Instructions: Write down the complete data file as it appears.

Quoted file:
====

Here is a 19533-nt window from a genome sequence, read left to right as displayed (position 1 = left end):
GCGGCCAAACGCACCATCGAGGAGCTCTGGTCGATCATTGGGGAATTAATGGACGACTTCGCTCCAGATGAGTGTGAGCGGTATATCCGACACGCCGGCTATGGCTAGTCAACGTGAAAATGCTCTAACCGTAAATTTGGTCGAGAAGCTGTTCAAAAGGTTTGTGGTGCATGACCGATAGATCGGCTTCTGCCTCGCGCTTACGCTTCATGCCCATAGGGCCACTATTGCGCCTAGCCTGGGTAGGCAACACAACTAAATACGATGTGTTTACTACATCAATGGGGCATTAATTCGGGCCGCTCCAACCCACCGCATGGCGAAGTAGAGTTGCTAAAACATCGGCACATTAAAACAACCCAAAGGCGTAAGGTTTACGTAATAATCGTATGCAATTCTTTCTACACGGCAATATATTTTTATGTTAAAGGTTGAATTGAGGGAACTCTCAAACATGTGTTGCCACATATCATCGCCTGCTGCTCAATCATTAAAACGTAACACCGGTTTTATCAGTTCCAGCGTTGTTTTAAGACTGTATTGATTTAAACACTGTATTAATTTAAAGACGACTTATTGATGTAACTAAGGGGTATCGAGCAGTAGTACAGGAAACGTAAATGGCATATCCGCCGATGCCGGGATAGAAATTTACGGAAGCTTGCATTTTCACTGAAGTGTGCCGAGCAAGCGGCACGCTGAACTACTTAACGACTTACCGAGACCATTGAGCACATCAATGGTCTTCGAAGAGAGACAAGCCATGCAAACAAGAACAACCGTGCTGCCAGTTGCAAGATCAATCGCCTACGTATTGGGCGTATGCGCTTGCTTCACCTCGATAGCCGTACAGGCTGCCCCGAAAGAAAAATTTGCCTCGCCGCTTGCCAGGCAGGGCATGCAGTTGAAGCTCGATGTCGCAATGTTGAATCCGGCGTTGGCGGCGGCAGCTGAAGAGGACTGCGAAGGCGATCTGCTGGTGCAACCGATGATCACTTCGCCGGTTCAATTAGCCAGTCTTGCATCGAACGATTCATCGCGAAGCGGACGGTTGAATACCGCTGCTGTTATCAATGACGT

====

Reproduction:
Here is a 19533-nt window from a genome sequence, read left to right as displayed (position 1 = left end):
GCGGCCAAACGCACCATCGAGGAGCTCTGGTCGATCATTGGGGAATTAATGGACGACTTCGCTCCAGATGAGTGTGAGCGGTATATCCGACACGCCGGCTATGGCTAGTCAACGTGAAAATGCTCTAACCGTAAATTTGGTCGAGAAGCTGTTCAAAAGGTTTGTGGTGCATGACCGATAGATCGGCTTCTGCCTCGCGCTTACGCTTCATGCCCATAGGGCCACTATTGCGCCTAGCCTGGGTAGGCAACACAACTAAATACGATGTGTTTACTACATCAATGGGGCATTAATTCGGGCCGCTCCAACCCACCGCATGGCGAAGTAGAGTTGCTAAAACATCGGCACATTAAAACAACCCAAAGGCGTAAGGTTTACGTAATAATCGTATGCAATTCTTTCTACACGGCAATATATTTTTATGTTAAAGGTTGAATTGAGGGAACTCTCAAACATGTGTTGCCACATATCATCGCCTGCTGCTCAATCATTAAAACGTAACACCGGTTTTATCAGTTCCAGCGTTGTTTTAAGACTGTATTGATTTAAACACTGTATTAATTTAAAGACGACTTATTGATGTAACTAAGGGGTATCGAGCAGTAGTACAGGAAACGTAAATGGCATATCCGCCGATGCCGGGATAGAAATTTACGGAAGCTTGCATTTTCACTGAAGTGTGCCGAGCAAGCGGCACGCTGAACTACTTAACGACTTACCGAGACCATTGAGCACATCAATGGTCTTCGAAGAGAGACAAGCCATGCAAACAAGAACAACCGTGCTGCCAGTTGCAAGATCAATCGCCTACGTATTGGGCGTATGCGCTTGCTTCACCTCGATAGCCGTACAGGCTGCCCCGAAAGAAAAATTTGCCTCGCCGCTTGCCAGGCAGGGCATGCAGTTGAAGCTCGATGTCGCAATGTTGAATCCGGCGTTGGCGGCGGCAGCTGAAGAGGACTGCGAAGGCGATCTGCTGGTGCAACCGATGATCACTTCGCCGGTTCAATTAGCCAGTCTTGCATCGAACGATTCATCGCGAAGCGGACGGTTGAATACCGCTGCTGTTATCAATGACGT